2100: Bed rounds, where all the charge nurses get together with the nursing supe to determine bed availability. I come to hear if I’m going to get screwed. Luckily there are medicien beds in-house, so I’ll only be getting tele patients tonight. It’s always nice when we’re not the dumping ground.
2115: Sling meds and tuck my peeps in for the night. One of the guys on the floor on a lidocaine has flipped into rapid AFib while I was gone, even with a heart rate of 150 he, “feels fine!” For the next 2 hours I help the nurse give amiodarone, diltiazem, PO metoprolol, but nothing seems to do the trick, only thing that happens is that his pressures start to drift. I field the normal slew of questions, which doc to call, should I call, would you hold this medication and act a sounding board for my fellow nurses.
2330: Get hit with 2 admits right in a row. One’s mine for the moment and in a brief moment of calm, I manage to call the wife to wish her a good night. Call staffing for my extra nurse, but find out she won’t be here for at least an hour. Settle my new lady in, do the assessment, medication reconcilliation, admit history, then go to enter orders on her and the other admit, for I am the secretary at night. Take a moment to pee. Look over daily charges before I hand them over to the tele tech for entry.
0030: Relieve tele tech for his lunch. Continue charting on all three of my peeps, get 2 new charts set up for 2 new patients waiting for our services in the ED.
0045: Give report to stand-by nurse and shuffle assignments to make sure she doesn’t get only admits.
0100-0400: 4 more admits roll in. In between patients and calls to the docs, I get my MARs signed, get my 24-hour chart checks done and finish off my charge nurse paperwork, all while eating my lunch. Staffing calls for the census at 0400 and for confirmation of the names for the oncoming staff. Do vitals and assessments again on my peeps. Sit and chart on them while the tele tech goes and posts the shift’s strips in all the charts. When I’m done I print out the census sheet that the charges use for report and start getting general report from the nurses. It can be tedious, but it’s saved my tail a couple of times. Luckily tonight the other problem children have been self-limited. A couple of boluses here, maybe a little IV metoprolol, some Ativan and a little Haldol for the crazies. Not mention the boosts, the shifts, the help with clean-ups, nor wrangling the little confused gal who had managed to wrap herself up in the IV tubing of her diltiazem drip to the commode and back to bed without losing the site, no mean feat that!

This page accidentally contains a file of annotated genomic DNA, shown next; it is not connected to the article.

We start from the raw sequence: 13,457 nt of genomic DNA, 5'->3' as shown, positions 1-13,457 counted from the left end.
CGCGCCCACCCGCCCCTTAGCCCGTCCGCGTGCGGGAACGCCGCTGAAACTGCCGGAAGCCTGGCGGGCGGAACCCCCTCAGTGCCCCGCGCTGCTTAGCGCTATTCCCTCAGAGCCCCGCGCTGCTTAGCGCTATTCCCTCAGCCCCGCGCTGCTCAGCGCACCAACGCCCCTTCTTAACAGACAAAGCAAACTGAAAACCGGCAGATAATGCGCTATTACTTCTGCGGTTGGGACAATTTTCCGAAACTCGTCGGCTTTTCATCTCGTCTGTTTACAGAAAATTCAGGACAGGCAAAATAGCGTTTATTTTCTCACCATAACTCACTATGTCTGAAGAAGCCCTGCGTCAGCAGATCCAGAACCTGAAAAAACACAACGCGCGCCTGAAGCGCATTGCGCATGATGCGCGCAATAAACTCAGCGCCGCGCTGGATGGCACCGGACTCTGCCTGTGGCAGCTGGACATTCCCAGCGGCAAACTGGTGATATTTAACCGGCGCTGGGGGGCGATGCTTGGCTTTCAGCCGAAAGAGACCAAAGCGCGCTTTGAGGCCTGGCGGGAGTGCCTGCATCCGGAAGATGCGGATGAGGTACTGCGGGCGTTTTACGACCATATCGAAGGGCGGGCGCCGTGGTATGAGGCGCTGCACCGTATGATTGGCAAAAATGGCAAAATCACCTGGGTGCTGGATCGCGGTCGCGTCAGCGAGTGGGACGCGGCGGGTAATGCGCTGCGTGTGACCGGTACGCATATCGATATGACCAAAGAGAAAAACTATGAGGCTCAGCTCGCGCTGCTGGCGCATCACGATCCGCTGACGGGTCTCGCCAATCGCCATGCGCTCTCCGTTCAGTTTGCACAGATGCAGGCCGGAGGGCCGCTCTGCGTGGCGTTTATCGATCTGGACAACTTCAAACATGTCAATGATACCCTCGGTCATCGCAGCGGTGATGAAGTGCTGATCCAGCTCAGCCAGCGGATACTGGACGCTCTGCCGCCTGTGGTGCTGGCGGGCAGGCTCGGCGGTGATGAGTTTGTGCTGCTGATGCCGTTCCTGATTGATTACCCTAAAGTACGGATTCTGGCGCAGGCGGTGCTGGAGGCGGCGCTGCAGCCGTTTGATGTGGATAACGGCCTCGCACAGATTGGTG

0600: Call staffing for the name of the extra nurse that we called for. Find out they’re canceling one of ours, and giving us 2 resource nurses. See the day charge walk by.
0630: Give report, mention that we have multiple drips, a couple fo crazies, several discharges, 3 stress tests and a possible angio today. But hey, we’re full and that means we get to work!
0700: Act like ahuman Pez dipenser giving out Protonix and Levothyroxine. Give report to the smae nurses I got report from thankfully. It goes like this:
Them: “Any changes?”
Them: “OK, have a nice weekend!”
0730: Outside to the bike cage and starting the ride home.
0820: Get home, grab a snack, shower, watch a little morning TV.
0900: Crash. Thank God it’s Friday!
Writing it out doesn’t seem so bad, but it’s the intangibles that kill you. The questions, the assists, the coordination with other departments and hospitals. Not only am I a nurse, I’m a supervisor, an air traffic controller, a spare set of hands, a secretary, answerer of call lights, and a tele tech. It wears you out.